Excerpt from a story by statistician William M. Briggs There are two stories floating around about the state of the earth’s atmosphere. Both are believed true by government-funded scientists and the environmentally minded. The situation is curious because the stories don’t mesh. Yet, as I said, both are believed. Worse, neither is true. Story number one […]
By Publius Huldah 1. Harvard Professor Raoul Berger’s meticulously documented book, Government by Judiciary: The Transformation of the Fourteenth Amendment, proves by means of thousands of quotes from the Congressional Debates, that the purpose of Sec. 1 of the 14th Amendment was to extend citizenship to freed slaves and to protect them from southern Black […]
Marxism, Law and Evolution: Marxist Law in both Theory and Practice by Augusto Zimmermann Evolutionary influences are especially visible in Marxist legal theory. Because Marx rejected the God of Creation, he was deeply scornful of the doctrine of human sin, and convinced that the evolution of human nature would lead to its absolute perfection. Marx […]
Guest Opinion: Dr. Tim Ball Nearly every single climate model prediction, projection or whatever else they want to call them has been wrong. Weather forecasts beyond 72 hours typically deteriorate into their error bands. The UK Met Office summer forecast was wrong again. I have lost track of the number of times they were wrong. […]
Originally posted on Publius-Huldah's Blog:
By Publius Huldah
The courts have lawful authority under the supremacy clause of the federal Constitution (Art. VI, clause 2) to overturn SOME Amendments to State Constitutions and SOME State laws.
It depends on whether the State provision conflicts with the federal Constitution, or with an Act of Congress which is authorized by the Constitution, or with a Treaty which is authorized by the Constitution.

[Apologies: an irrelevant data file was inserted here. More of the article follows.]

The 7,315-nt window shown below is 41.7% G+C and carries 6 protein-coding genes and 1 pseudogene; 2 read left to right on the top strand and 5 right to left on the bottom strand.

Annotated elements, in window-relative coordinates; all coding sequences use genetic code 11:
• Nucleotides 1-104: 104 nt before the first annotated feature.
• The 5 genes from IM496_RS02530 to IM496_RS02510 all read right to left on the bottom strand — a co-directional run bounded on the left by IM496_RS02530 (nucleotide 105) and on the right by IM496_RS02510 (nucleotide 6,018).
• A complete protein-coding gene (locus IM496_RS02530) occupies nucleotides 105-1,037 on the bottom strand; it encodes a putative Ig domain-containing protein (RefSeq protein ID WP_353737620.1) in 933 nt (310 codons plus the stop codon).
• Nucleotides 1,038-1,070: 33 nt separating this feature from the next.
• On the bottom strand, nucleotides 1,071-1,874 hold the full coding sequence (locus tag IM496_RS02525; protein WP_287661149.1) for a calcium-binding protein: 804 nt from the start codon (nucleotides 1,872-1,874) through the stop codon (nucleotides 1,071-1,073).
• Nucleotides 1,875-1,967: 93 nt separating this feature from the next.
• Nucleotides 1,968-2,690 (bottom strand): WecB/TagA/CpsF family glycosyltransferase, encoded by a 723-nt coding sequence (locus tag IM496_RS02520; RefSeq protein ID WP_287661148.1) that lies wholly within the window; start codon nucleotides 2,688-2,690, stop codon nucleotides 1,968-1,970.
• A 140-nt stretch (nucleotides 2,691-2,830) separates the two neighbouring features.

For example: Say a State law says you have to be 45 years old to run for President. That would conflict with Art. II, Sec. 1, clause 5, US Constitution, which establishes 35 years as the minimum age requirement. State laws can’t contradict the Constitution. So a court could properly strike down the State law which says Presidents must be at least 45 years old.
Do you see? The State Law, or State Constitutional provision, or State judicial opinion must CONTRADICT something in the…
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Originally posted on The World Renewed:
As I’ve mentioned for a while now, there seems to be a reemergence of populism in the United States as evidenced by the Presidential campaigns of Donald Trump and Bernie Sanders. Yesterday, Kishore Jayabalan of the Acton Institute published an article detailing the populist connection between two people who are seemingly at odds: Pope Francis and Donald Trump.
Jayabalan argues that the connection between these two men is their opposition to free trade. Jayabalan observes:
Trump may seem to be the poster child of capitalism, but it turns out that he is actually against free trade. Like Ross Perot, another businessman-turned-populist who ran for president in 1992, he promises to bring back manufacturing jobs from Mexico. He promises to start a trade war with China. He even manages to be for both lower and higher taxes on the rich. Trump thinks that mastering the art of negotiation is…